4 The Dimension of the Human-God Relation in the Thought-picture of Chinese Contemporary Art

In: Yearbook of Chinese Theology 2015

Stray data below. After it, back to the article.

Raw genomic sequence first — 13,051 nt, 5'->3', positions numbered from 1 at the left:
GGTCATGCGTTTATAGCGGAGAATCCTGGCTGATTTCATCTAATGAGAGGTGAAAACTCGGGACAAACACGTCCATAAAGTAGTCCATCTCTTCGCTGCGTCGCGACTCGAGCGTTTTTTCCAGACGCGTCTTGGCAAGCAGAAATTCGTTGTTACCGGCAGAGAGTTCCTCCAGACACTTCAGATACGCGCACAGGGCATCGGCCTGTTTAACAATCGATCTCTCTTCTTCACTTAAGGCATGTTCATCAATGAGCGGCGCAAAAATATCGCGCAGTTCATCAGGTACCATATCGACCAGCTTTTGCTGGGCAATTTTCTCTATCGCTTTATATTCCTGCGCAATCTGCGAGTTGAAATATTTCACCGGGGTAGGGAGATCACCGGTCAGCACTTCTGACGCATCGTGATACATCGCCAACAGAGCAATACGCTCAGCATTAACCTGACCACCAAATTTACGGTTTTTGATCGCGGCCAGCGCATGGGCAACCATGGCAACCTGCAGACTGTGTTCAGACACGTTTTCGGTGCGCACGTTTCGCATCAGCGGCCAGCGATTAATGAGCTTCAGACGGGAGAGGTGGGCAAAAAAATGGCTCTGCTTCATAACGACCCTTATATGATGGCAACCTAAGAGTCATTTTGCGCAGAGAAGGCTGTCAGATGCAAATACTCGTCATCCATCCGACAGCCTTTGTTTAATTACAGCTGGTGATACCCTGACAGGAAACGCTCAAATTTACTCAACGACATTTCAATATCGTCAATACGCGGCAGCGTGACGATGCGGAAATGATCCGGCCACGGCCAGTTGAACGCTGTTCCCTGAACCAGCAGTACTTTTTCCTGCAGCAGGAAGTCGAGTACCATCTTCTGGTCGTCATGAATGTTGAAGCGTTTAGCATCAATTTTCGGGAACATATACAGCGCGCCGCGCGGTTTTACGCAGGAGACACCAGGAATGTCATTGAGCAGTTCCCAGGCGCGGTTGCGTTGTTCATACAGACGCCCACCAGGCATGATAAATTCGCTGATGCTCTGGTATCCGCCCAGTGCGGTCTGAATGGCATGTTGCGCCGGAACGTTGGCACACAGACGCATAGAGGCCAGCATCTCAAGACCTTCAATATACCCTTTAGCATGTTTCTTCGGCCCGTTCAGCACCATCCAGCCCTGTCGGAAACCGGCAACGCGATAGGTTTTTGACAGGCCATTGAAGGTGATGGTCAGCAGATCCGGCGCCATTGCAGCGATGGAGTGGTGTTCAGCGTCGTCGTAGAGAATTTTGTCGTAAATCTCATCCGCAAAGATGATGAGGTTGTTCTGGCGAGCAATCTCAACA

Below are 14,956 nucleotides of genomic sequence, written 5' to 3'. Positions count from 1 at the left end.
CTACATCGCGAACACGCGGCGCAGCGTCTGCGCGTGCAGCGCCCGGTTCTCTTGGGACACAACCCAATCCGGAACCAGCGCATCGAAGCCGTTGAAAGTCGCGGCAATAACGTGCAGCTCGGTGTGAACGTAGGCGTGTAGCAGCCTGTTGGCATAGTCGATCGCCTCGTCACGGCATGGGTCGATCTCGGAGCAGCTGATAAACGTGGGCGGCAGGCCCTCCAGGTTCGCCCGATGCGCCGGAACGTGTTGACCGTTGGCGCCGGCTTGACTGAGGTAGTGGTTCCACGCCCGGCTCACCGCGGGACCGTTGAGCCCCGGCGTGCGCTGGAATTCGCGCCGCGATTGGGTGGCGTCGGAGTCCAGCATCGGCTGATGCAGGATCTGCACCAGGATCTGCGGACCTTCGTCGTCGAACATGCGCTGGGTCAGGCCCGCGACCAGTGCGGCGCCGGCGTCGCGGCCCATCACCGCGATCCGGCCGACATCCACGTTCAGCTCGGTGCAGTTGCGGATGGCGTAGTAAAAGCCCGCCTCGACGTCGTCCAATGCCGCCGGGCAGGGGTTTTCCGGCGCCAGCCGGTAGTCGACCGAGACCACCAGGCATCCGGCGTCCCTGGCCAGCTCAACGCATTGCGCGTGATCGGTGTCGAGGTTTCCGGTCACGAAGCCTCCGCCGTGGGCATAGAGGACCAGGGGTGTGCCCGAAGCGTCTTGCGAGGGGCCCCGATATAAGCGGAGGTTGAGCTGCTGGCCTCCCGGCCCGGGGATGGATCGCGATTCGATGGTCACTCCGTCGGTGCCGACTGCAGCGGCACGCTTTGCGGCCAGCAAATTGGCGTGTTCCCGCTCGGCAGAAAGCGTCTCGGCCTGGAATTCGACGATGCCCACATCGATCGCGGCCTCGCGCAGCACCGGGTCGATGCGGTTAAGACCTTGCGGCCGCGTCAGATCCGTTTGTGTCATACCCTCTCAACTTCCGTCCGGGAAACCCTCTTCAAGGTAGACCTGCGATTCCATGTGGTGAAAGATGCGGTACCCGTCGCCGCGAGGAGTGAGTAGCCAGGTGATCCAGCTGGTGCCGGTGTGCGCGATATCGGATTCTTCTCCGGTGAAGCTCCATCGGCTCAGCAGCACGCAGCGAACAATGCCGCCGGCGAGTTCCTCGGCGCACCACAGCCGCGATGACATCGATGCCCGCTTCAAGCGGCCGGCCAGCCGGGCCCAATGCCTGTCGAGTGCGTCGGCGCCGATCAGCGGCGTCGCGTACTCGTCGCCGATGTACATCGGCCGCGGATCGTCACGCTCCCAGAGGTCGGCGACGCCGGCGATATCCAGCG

After introducing the sevenfold dimensions of relations within the logic of the world-picture, this essay holds that there seem to be three kinds of relations between humans and God (or ‘the transcendent’/ ‘the ultimate reality’) in logic: (1) where the two oppose each other (are separate), (2) stand side by side, and (3) combine into one. This paper primarily examines the reasons why many patterns or images such as ‘rascal’, ‘giggle’, ‘boredom’, ‘abreaction’ and ‘rage’ have appeared in Chinese contemporary art since the 1990s. By describing the particular artworks of Daozi (his ‘Saint Water-ink Painting’), the Gao Bothers (their change of creation), Qian Zhusheng (his prints), Wang Lu (his oil paintings on the theme of the Bible), Ding Fang and Zhu Jiuyang (his ‘picture of the ripple’), the author proceeds to a discussion about the specific contents of these works of art. The discussion is set in the context of an overall theme, which is the relation between humanity and God. The art works themselves can be seen to be embryonic forms of this dimension in the thought-picture of Chinese contemporary art. The author draws the conclusion that Christian artists in China should connect their personal spiritual life with the cultural life of their artistic creations and in this way absorb modern artistic language, along with its individuality and sense of history. This is in order to develop the transcendental space of Chinese contemporary art, forming spirituality within its conceptual dimensions.